Master of Education (MEd)
This teacher-research project was implemented in an all-male eighth grade English Language Arts classroom in order to identify reader motivation, engagement, and identifying with a text through literature circles; utilizing reader response theory. The researcher wanted to discover if the pedagogical practice of literature circles was effective in motivating and engaging readers so that they could better identify with a text and their peers in a classroom setting. The researcher is defining reader response theory as an examination of the transaction between a reader and a text. To determine the effectiveness of these strategies, the researcher introduced a unit that incorporated literature circle roles and meetings three times a week for four weeks. During the unit, the researcher collected beginning, middle, and end-of unit surveys, semi structured interviews from the five groups, student writing assignments, and took observation notes. This study was conducted for approximately one month in an 8th grade English class in the southern region of the United States. This qualitative project’s approach was to examine if a student’s cultural background affected how they identified with a text and intrinsic motivation, particularly with a text of their choice; utilizing the reader response theory. This study also evaluated the practices of literature circles in the all-male environment and its effects on reader engagement and collaboration.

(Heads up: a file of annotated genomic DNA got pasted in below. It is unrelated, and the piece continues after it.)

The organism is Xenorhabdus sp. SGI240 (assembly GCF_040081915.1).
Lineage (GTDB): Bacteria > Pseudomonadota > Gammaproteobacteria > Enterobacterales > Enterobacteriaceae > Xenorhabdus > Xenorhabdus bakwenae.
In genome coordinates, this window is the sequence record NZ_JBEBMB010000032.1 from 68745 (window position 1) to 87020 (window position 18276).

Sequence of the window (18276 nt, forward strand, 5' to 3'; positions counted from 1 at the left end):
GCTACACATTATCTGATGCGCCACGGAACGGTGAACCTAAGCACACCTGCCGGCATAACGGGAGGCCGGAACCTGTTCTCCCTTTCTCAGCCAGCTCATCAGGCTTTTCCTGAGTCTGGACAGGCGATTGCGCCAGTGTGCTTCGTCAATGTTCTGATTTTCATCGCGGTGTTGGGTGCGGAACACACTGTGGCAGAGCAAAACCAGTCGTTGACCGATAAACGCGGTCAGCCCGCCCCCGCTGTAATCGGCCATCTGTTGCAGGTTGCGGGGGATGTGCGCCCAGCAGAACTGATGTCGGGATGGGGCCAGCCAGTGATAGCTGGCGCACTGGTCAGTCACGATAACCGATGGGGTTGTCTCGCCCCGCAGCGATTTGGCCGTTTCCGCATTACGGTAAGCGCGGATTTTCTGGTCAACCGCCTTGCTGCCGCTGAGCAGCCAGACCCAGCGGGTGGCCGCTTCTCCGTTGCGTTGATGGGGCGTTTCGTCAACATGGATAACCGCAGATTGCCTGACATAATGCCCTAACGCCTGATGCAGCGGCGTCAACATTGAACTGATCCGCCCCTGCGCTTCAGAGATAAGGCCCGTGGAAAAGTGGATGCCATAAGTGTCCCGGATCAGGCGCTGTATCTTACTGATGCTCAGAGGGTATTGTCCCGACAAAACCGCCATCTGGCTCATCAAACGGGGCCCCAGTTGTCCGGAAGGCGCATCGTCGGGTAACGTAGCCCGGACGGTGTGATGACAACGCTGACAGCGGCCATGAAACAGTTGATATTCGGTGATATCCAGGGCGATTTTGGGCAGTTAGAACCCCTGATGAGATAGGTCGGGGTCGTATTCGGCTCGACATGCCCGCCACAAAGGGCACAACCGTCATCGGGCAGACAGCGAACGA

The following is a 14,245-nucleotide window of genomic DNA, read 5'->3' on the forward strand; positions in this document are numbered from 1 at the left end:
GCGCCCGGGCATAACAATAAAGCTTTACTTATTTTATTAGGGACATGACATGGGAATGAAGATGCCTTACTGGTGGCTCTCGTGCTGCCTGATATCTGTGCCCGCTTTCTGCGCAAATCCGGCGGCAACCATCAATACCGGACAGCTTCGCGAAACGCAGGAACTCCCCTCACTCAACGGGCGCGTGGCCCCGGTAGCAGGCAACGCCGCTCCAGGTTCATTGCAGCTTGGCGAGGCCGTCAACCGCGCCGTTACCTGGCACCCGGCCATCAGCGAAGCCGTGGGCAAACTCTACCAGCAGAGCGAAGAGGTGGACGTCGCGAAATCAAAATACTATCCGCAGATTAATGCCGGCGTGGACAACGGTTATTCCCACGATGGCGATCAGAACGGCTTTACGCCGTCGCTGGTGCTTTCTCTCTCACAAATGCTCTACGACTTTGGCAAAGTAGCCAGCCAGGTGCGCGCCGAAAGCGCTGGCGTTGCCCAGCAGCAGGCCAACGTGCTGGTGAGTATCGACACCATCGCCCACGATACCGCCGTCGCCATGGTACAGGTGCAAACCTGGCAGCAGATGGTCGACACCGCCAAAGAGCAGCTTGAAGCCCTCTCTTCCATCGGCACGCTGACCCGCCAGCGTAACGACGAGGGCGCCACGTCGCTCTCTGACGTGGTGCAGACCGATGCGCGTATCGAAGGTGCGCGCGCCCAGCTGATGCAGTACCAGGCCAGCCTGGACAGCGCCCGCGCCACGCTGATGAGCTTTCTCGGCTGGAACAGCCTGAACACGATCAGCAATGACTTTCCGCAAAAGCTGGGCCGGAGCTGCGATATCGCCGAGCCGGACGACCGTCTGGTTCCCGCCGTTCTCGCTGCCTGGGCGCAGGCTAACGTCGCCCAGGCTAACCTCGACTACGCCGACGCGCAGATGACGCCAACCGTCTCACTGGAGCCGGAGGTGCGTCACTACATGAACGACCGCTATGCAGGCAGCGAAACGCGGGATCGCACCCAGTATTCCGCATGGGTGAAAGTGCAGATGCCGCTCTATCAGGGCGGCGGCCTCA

Document Availability at the Time of Submission
Release the entire work immediately for access worldwide.
Pierre, Langley, "A Reader's Experience: How Teachers Can Utilize Literature Circles and Reader Response Theory in an All-Male Environment to Evaluate Reader Engagement, Motivation, and Identifying with a Text" (2016). LSU Master's Theses. 3580.